I’ve been fighting the urge to bring work and money into this blog, seeing BackyardLifeBlog.com as a respite from that world. It occurred to me that I’m really more interested in compete satisfaction in life and not just on my down time. It’s impossible to have that satisfaction without taking into account the 40 hours I spend at work. There are 168 hours in a week, so that’s almost a quarter of my time.
First, some background: Liz and I bought our modest home (~1100 square feet) at the height of the real estate bubble in 2006. We weren’t so glassy-eyed to know what we could and couldn’t afford, so we didn’t make the mistake of buying more than we could afford. We purchased from a flipper doing his first flip. He definitely made some mistakes, but he did take care of some bigger expenses like new siding and roofing. We’re put a lot of time and money into this place and there’s still more to do, but we can see the light at the end of the tunnel.
At the time we bought the house, we had a few thousand dollars in the bank and owed about $17,000 in student loans. We paid the minimums for a couple of years and that dropped to $12-something. This was the end of 2007. We had been scraping by on our old pay and barely keeping up. We decided to get serious. I had been listening to Dave Ramsey‘s podcast for a year or so and read his books. I also had been listening to Dan Miller’s “48 Days to the Work you Love” podcast during that same time. We had a plan and we felt like we could actually execute it. We both started searching for new jobs and were lucky enough to have them fall into our laps within a couple of months. I say it was luck for me because I hadn’t really started using the 48 days plan. I was just browsing on Monster.com and came across something that sounded interesting and applied on the spot. I was interviewed within 2 days and hired a few days later. We ended up doubling our income, which allowed us to really start chipping away at the debt.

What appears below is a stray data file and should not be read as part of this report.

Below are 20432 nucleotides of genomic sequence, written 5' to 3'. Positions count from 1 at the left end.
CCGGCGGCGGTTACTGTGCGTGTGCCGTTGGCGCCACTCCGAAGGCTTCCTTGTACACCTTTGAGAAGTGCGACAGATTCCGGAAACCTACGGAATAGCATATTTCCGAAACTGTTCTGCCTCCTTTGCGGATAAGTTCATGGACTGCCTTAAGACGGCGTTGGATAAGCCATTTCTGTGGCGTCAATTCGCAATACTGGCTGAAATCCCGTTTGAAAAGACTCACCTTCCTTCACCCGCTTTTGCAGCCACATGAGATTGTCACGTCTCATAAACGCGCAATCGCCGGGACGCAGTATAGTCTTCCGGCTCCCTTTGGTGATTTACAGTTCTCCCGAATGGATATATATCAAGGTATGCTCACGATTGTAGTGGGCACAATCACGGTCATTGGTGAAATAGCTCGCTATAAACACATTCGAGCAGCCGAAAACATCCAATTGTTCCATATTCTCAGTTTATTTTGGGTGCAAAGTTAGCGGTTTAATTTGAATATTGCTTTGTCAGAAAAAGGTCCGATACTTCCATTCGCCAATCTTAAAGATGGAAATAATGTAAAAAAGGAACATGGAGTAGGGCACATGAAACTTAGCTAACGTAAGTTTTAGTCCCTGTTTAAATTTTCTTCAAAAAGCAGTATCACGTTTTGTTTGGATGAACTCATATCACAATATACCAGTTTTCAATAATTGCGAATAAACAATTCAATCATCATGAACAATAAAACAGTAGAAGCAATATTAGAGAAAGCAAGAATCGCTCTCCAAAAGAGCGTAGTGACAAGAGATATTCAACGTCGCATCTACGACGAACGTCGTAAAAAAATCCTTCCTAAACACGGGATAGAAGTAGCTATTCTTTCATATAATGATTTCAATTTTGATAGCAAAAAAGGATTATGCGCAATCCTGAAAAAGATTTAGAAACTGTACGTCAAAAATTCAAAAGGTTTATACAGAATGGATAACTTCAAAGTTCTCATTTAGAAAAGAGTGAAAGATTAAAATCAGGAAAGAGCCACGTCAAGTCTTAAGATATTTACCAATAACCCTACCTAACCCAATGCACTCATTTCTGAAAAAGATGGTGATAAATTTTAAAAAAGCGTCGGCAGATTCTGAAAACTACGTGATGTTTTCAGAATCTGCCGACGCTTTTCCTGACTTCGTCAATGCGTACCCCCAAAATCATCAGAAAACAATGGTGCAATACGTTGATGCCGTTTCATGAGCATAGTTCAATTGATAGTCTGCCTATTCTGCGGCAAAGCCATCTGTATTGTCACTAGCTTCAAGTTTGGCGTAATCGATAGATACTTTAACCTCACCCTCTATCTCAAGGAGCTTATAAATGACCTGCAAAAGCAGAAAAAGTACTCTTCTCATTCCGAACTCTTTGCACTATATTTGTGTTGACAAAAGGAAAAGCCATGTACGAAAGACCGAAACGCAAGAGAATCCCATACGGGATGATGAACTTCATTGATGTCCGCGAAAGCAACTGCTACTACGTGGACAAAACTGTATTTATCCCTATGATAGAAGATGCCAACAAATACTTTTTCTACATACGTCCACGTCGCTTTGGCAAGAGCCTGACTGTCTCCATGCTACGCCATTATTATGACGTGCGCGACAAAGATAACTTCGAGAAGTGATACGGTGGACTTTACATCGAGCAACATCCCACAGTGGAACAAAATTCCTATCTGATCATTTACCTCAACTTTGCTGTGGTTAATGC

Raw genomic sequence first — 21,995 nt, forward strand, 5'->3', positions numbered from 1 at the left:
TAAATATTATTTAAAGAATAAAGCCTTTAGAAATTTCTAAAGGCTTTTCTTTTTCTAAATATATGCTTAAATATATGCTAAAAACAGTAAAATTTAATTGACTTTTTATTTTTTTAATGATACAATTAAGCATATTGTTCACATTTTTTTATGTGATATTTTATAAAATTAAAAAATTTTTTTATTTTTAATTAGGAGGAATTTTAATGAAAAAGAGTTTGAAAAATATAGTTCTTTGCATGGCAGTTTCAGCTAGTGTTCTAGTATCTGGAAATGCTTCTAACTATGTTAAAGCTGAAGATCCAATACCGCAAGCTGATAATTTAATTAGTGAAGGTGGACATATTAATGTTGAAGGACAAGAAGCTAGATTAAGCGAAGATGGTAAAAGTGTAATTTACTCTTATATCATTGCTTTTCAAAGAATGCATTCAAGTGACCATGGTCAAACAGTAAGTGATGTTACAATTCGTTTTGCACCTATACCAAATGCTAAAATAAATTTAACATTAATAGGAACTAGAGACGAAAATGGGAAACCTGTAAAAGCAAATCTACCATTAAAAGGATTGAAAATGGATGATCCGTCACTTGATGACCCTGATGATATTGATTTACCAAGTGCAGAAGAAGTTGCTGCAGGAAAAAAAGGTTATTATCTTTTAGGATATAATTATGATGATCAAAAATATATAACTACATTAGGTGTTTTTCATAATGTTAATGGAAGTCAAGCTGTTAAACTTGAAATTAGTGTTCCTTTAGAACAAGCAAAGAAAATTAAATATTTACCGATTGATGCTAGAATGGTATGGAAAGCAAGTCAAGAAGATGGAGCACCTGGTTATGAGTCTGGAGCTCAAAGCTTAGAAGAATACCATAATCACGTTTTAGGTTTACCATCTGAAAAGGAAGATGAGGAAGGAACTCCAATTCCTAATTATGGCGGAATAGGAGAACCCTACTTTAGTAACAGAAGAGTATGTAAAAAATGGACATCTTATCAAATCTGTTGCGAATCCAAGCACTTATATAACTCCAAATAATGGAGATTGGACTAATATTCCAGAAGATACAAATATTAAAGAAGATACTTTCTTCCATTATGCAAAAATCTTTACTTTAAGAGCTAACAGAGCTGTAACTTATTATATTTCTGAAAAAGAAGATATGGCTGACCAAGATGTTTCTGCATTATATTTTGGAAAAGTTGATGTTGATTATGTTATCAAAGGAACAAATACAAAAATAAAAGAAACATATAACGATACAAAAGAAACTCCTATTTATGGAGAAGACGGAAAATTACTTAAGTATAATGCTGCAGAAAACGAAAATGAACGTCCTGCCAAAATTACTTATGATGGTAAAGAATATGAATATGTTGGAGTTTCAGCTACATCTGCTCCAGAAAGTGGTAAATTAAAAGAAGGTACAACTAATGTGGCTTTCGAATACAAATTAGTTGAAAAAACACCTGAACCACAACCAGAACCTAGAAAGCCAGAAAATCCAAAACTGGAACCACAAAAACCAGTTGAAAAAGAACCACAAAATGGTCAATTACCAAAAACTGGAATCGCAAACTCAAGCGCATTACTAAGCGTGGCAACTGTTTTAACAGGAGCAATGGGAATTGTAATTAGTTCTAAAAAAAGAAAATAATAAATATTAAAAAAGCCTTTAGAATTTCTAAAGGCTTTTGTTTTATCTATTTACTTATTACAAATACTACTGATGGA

Since Liz graduated from college, we owed a total of $18,000 on student loans. In the first two and a half years, we paid down a little less than $6k of that. Now that we had increased our income (to about the national household average), we could make a push to get rid of the rest of it. We put every dollar we could toward that debt and paid off the last 12k in ONLY 9 MONTHS! We figured it was going to take about a year, but we kept gaining more and more traction. It’s amazing what it feels like to not have any consumer debt at all. Life gets really fun when you give yourself options and that’s what having money in the bank does.
We have always had a “car fund” to pay for repairs and to save up our insurance premiums so we could save a bit of money by paying in one lump rather than monthly. Since the student loans were gone, we could pay for both of those things straight out of cash flow. The money kept going into that car fund. We knew sooner or later we’d have to replace my car, a 1995 Chevy Cavalier 2-door. On January 1, 2009, we decided to go out car shopping since the Cavalier no longer liked to start in the winter. We ended up buying a new-to-us car and we donated the Cavalier to Goodwill, where they auctioned it off for about $800. Here’s the best part: We bought the new car with a debit card! It was surreal going from just keeping up to paying cash for a car in only a couple of years.
Where am I headed next? I’d really like to pursue free agency — starting my own business that would allow me to have even more control over how I spend my time and energy. I’d rather be paid on a project basis and let it take as long as it takes to get the work done. I’m tired of trading time for money. It’s inefficient and wasteful. It also doesn’t compensate for providing value.
Are you pursuing a life you are proud to call your own? Have you explored working for yourself? I’d really like to hear what your experiences have been and hopefully you can inspire me and others to pursue a more fulfilling life. Please leave your comments below.